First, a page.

That’s where you come in, average dude. You’ve done nothing to improve yourself, yet all those above-average dudes you once competed with for attention are now cheating on their wives (or, in special cases, actually remaining faithful to their young brides). You look that much better in your late-twenties or early-thirties than you did as a semi-fit twenty-one-year-old. Good for you for making the most of that middling hand you were dealt! And what has led you to this haven of good fortune? Yes, gentlemen. Patience.

You might be wondering where in the world this conversation we’re having is going. That’s a good question, to which I have an answer. This lesson in patience, you see, brings us to the world of college football, and more specifically coaching college football.

The business of coaching college football is one that is absolutely overwrought by a lack of patience. It’s one thing to analyze a situation; it’s a whole ‘nother matter when you hastily and reactively scrutinize that same situation. There may be no job title more hastily and reactively scrutinized than that of Head College Football Coach. And among the scrutinized in the professional realm of head college football coaches is none other than the University of Washington’s own Steve Sarkisian.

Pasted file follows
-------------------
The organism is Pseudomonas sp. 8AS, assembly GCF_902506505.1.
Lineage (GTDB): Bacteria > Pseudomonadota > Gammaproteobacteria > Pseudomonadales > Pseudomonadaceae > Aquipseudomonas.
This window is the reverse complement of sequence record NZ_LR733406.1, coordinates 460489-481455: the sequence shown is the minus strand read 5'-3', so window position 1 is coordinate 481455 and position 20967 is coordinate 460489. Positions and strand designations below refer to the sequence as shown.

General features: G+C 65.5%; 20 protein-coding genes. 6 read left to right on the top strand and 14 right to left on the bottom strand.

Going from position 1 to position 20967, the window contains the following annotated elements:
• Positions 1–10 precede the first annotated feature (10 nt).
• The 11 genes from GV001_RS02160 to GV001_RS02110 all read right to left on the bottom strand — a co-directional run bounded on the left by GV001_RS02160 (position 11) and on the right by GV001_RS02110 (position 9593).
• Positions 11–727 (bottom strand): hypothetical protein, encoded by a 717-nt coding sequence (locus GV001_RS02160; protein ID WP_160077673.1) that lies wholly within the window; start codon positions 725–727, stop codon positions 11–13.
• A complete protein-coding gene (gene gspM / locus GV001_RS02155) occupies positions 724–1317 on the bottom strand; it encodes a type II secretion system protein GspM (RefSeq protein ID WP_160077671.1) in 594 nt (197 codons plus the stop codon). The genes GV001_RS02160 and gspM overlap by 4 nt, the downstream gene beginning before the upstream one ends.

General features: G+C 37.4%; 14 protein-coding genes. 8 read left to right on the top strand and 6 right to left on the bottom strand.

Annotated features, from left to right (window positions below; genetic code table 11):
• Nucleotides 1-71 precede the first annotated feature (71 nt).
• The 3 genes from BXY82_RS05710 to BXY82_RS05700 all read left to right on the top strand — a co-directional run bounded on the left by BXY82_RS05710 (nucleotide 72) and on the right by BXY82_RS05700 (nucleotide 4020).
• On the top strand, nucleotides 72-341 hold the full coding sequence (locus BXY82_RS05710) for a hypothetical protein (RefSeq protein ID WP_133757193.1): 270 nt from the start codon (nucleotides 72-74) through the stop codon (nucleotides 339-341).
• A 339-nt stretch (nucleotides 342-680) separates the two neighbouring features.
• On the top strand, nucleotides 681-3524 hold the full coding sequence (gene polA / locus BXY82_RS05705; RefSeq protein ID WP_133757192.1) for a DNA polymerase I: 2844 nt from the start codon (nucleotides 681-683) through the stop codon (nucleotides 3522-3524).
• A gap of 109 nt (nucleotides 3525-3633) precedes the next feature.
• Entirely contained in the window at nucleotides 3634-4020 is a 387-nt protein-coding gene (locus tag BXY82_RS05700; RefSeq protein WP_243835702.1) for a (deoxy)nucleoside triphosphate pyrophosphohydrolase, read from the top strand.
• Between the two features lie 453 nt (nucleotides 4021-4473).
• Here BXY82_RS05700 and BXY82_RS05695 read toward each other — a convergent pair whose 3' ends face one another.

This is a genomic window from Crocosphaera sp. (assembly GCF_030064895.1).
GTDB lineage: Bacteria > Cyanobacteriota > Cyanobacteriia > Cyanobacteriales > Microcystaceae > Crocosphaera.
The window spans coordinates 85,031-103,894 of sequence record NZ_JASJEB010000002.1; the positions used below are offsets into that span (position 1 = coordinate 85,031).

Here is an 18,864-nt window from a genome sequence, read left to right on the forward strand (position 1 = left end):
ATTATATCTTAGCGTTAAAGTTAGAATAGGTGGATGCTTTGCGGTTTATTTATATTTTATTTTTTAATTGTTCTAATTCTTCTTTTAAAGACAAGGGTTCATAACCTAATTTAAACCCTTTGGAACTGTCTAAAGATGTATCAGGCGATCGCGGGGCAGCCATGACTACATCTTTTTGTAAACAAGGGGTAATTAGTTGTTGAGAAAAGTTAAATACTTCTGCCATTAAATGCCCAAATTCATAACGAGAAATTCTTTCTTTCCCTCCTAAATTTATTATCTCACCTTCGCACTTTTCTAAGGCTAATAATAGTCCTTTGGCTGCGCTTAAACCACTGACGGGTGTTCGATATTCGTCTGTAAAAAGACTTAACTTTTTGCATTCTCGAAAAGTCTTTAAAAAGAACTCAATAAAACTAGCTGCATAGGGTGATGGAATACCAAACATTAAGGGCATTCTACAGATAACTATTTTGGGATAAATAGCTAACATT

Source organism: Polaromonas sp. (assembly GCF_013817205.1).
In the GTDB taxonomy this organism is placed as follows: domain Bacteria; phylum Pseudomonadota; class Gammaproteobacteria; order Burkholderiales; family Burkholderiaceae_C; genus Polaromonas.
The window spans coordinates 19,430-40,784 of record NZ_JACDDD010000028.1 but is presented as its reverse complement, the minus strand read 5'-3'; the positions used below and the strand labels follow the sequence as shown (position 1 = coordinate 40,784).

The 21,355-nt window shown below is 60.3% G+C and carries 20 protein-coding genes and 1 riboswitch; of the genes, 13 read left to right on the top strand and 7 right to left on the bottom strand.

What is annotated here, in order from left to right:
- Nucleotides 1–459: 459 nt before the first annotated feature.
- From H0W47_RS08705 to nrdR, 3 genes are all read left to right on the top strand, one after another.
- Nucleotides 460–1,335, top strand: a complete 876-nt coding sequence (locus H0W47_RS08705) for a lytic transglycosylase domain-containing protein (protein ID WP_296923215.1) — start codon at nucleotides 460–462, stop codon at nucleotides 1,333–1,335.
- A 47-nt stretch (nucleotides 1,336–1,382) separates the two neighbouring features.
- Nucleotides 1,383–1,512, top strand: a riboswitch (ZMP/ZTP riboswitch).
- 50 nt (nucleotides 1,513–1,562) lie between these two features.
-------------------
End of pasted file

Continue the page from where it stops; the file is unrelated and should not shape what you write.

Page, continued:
Two weeks ago, there were actually people out there who were questioning Sarkisian’s job security. The man who had seemingly rescued Husky Football from the abyss that was the Tyrone Willingham era, who had taken his team to two straight bowl games, and who was sitting at 2-1 on the year, no less, was being thrown under the bus by a subset of UW fans. It made little to no sense. But again, we’re an impatient society. So in some ways, it made perfect sense.

Sure, people were disappointed in a season-opening win (a win!) against San Diego State. And yeah, there was legitimate outcry over an absolute drubbing that resulted in only three points against LSU. But there was a 52-13 beatdown (okay, anticipated beatdown) of Portland State to fall back on. Yet still, the masses were unsettled.

Just a few days later, Washington took to the gridiron and knocked off eighth-ranked Stanford. It was an improbable upset. Washington hadn’t just been beaten by Stanford in the teams’ most recent meetings, it had been annihilated. And so as thousands upon thousands of Husky fans stormed the playing surface of CenturyLink Field on an unseasonably mild Thursday evening, I couldn’t help but wonder what the Sark scrutinizers were thinking at that moment.